LOUISVILLE, Ky. (WDRB) -- U.S. Rep. John Yarmuth on Tuesday defended President Joe Biden's $2.3 trillion infrastructure plan

Republicans have blasted the proposal, calling it a Democratic wish list. Yarmuth, however, said it addresses long-neglected needs and builds toward the future with projects such as electric car charging stations.

"The question will be whether we can get any Republican support for a compromise," said Yarmuth, D-Ky., during a visit to Louisville. "What they've offered so far is not a compromise. It's basically an abdication of our responsibility."

On Monday, Senate Minority Leader Mitch McConnell endorsed the $568 billion public works plan from his Republican colleagues that has a smaller price tag, a narrower definition of infrastructure and is funded by fees rather than tax increases.

“We’re open to doing a roughly $600 billion package, which deals with what all of us agree is infrastructure and to talk about how to pay for that in any way other than reopening the 2017 tax reform bill,” said McConnell, R-Ky., at the University of Louisville.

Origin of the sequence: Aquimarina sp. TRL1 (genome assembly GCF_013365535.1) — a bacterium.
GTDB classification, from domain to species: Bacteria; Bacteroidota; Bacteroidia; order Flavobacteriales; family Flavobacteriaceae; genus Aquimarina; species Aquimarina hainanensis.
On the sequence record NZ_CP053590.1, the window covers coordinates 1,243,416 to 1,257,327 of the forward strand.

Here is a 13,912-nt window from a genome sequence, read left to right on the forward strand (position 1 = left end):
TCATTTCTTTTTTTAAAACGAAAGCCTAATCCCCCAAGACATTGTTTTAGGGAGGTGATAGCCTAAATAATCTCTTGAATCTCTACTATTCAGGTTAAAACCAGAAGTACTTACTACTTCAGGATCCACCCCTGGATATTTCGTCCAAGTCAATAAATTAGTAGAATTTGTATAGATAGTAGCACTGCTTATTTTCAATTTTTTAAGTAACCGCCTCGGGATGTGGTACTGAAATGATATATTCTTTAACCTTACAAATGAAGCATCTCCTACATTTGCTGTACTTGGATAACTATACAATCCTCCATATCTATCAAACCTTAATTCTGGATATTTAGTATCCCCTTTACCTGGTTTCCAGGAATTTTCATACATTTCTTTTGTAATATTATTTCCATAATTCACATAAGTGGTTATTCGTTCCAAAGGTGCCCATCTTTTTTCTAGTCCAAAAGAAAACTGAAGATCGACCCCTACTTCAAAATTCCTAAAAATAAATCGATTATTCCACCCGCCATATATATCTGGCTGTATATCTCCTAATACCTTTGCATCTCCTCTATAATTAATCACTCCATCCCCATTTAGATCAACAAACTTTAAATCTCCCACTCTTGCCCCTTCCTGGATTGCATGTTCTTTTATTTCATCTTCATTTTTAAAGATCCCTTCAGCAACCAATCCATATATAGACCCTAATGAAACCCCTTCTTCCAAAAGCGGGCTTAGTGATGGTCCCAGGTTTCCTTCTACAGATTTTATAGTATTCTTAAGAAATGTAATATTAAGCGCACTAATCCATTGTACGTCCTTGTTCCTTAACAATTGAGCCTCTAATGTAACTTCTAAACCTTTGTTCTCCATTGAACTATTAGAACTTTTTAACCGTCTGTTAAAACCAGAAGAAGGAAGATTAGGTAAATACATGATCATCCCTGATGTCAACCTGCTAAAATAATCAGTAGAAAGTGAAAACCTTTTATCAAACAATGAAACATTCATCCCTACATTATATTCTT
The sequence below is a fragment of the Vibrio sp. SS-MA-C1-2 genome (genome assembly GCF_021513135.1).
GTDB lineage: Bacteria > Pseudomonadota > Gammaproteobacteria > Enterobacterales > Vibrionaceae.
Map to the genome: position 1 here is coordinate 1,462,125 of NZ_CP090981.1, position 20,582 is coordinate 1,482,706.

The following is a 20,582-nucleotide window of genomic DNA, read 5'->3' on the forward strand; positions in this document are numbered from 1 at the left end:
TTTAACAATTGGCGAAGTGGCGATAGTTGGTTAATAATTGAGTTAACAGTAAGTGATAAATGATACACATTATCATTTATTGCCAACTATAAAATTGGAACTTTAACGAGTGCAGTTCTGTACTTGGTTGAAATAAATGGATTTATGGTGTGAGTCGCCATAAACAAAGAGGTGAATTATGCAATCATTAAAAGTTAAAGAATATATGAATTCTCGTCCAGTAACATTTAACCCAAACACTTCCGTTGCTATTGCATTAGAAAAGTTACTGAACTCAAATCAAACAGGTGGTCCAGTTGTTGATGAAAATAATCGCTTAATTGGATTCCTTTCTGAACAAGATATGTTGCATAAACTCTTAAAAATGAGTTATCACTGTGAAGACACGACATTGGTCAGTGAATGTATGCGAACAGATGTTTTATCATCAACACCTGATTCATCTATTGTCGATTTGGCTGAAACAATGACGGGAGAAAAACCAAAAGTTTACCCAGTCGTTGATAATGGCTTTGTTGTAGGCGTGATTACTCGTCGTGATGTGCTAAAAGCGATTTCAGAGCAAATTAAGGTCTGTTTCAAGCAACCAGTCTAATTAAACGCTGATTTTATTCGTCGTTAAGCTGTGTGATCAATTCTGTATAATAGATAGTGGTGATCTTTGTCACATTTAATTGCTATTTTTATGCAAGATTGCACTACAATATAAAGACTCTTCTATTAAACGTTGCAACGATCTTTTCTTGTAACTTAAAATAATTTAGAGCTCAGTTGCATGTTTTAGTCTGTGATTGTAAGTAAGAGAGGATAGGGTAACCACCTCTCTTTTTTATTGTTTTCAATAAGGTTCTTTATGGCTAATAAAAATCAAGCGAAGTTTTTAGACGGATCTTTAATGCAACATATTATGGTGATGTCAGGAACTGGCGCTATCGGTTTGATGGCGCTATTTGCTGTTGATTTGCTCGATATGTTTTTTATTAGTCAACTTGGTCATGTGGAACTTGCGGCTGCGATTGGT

Yarmuth, the chairman of the House Budget Committee, said he is willing to compromise on a smaller plan as long as it helps improve the country's infrastructure. With Democrats holding only slim majorities in the House and Senate, Biden and congressional leaders will soon have to decide how they plan to muscle the priority legislation into law.

Yarmuth recognizes Atherton students' artistic achievements 

Yarmuth was in Louisville to celebrate students from Atherton High School who were among the winners of the 2021 Congressional Art Competition.

Senior Alyssa Neubacher, who won the national competition, will have her piece "Apples" displayed for a year in the U.S. Capitol in Washington. 

Kaitly Roths's "Seeing Double," which was the top choice among online voters, will be displayed in Yarmuth's office for a year. 

"Our city has long been home to a thriving arts scene, and the creative and talented student work submitted in this competition is proof that we’ll remain a center of the arts for a long time to come," Yarmuth said. 

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